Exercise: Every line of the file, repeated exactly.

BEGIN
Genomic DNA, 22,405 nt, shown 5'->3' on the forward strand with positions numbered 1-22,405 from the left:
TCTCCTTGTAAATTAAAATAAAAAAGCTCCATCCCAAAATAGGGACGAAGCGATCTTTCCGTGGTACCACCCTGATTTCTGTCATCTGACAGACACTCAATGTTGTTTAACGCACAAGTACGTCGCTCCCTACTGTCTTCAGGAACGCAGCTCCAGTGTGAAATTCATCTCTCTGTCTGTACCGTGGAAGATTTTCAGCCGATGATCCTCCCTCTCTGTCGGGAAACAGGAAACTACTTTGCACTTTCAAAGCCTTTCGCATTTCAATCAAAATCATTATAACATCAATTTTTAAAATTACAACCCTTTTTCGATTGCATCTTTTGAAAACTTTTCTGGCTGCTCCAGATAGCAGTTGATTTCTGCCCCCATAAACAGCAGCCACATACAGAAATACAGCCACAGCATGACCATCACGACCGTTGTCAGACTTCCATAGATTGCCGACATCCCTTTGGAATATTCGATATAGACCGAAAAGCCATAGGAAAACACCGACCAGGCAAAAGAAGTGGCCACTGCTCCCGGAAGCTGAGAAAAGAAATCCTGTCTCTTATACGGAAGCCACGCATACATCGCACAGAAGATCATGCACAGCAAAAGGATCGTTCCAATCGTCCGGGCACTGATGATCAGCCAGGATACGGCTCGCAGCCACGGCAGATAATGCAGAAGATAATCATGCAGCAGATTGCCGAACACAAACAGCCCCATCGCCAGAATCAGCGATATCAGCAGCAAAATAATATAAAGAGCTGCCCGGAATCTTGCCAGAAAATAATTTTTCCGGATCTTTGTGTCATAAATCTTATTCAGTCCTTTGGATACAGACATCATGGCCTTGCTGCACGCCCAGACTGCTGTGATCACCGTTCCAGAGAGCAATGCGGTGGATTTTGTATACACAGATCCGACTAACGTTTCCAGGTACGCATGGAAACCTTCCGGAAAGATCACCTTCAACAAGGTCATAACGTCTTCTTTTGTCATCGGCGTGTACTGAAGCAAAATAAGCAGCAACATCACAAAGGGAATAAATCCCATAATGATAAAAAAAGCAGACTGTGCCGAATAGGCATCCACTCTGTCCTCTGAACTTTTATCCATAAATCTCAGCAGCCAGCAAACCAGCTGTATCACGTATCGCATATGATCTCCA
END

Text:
Genomic DNA, 22,405 nt, shown 5'->3' on the forward strand with positions numbered 1-22,405 from the left:
TCTCCTTGTAAATTAAAATAAAAAAGCTCCATCCCAAAATAGGGACGAAGCGATCTTTCCGTGGTACCACCCTGATTTCTGTCATCTGACAGACACTCAATGTTGTTTAACGCACAAGTACGTCGCTCCCTACTGTCTTCAGGAACGCAGCTCCAGTGTGAAATTCATCTCTCTGTCTGTACCGTGGAAGATTTTCAGCCGATGATCCTCCCTCTCTGTCGGGAAACAGGAAACTACTTTGCACTTTCAAAGCCTTTCGCATTTCAATCAAAATCATTATAACATCAATTTTTAAAATTACAACCCTTTTTCGATTGCATCTTTTGAAAACTTTTCTGGCTGCTCCAGATAGCAGTTGATTTCTGCCCCCATAAACAGCAGCCACATACAGAAATACAGCCACAGCATGACCATCACGACCGTTGTCAGACTTCCATAGATTGCCGACATCCCTTTGGAATATTCGATATAGACCGAAAAGCCATAGGAAAACACCGACCAGGCAAAAGAAGTGGCCACTGCTCCCGGAAGCTGAGAAAAGAAATCCTGTCTCTTATACGGAAGCCACGCATACATCGCACAGAAGATCATGCACAGCAAAAGGATCGTTCCAATCGTCCGGGCACTGATGATCAGCCAGGATACGGCTCGCAGCCACGGCAGATAATGCAGAAGATAATCATGCAGCAGATTGCCGAACACAAACAGCCCCATCGCCAGAATCAGCGATATCAGCAGCAAAATAATATAAAGAGCTGCCCGGAATCTTGCCAGAAAATAATTTTTCCGGATCTTTGTGTCATAAATCTTATTCAGTCCTTTGGATACAGACATCATGGCCTTGCTGCACGCCCAGACTGCTGTGATCACCGTTCCAGAGAGCAATGCGGTGGATTTTGTATACACAGATCCGACTAACGTTTCCAGGTACGCATGGAAACCTTCCGGAAAGATCACCTTCAACAAGGTCATAACGTCTTCTTTTGTCATCGGCGTGTACTGAAGCAAAATAAGCAGCAACATCACAAAGGGAATAAATCCCATAATGATAAAAAAAGCAGACTGTGCCGAATAGGCATCCACTCTGTCCTCTGAACTTTTATCCATAAATCTCAGCAGCCAGCAAACCAGCTGTATCACGTATCGCATATGATCTCCA